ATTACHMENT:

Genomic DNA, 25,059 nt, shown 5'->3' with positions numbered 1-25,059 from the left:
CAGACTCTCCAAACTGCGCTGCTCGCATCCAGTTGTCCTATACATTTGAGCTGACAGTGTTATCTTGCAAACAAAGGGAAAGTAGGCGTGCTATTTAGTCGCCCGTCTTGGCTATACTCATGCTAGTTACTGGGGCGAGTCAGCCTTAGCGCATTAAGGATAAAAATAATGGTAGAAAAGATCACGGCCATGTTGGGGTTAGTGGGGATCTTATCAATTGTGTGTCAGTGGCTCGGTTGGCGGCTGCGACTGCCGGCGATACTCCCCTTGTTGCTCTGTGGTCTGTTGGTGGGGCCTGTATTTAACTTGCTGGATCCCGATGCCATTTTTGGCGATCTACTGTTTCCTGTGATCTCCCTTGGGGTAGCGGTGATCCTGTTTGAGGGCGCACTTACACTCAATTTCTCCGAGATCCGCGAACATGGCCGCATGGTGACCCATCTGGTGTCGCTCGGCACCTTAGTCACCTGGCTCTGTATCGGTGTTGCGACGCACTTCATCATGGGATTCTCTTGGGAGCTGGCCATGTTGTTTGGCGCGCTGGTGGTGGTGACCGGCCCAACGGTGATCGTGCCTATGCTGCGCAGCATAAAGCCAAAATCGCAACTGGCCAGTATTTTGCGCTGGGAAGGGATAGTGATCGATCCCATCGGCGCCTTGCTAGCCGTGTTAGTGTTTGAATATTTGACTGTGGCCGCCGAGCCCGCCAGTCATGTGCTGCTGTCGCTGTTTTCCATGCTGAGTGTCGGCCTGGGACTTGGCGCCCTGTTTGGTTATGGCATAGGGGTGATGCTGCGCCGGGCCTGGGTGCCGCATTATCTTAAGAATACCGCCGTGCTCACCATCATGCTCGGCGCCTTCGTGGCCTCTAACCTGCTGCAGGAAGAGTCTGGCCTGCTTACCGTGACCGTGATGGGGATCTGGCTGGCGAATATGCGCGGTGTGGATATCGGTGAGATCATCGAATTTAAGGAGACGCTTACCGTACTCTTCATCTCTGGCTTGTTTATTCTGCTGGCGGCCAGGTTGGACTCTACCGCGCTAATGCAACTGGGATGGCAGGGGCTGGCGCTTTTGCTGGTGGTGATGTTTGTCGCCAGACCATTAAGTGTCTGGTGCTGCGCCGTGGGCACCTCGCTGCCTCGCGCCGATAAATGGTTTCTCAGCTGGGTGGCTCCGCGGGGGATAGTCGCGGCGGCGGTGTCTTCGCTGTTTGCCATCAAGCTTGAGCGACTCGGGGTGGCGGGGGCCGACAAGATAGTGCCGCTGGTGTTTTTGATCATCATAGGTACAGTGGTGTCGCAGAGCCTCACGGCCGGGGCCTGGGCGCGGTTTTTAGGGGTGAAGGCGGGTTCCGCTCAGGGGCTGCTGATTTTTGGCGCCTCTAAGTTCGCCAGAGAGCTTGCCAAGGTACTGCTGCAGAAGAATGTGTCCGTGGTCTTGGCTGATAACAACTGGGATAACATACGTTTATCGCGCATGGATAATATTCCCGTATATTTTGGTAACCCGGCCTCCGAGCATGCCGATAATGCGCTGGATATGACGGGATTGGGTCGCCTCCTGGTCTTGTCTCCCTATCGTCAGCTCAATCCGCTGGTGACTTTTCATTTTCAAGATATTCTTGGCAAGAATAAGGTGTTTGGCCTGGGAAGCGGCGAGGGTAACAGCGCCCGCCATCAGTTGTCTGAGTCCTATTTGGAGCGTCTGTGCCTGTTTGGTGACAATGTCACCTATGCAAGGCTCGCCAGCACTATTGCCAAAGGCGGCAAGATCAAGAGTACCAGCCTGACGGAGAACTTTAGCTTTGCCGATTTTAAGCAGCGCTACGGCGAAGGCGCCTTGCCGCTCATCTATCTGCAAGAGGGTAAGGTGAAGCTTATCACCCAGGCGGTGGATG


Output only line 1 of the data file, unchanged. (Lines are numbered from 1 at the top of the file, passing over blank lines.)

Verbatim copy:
Genomic DNA, 25,059 nt, shown 5'->3' with positions numbered 1-25,059 from the left: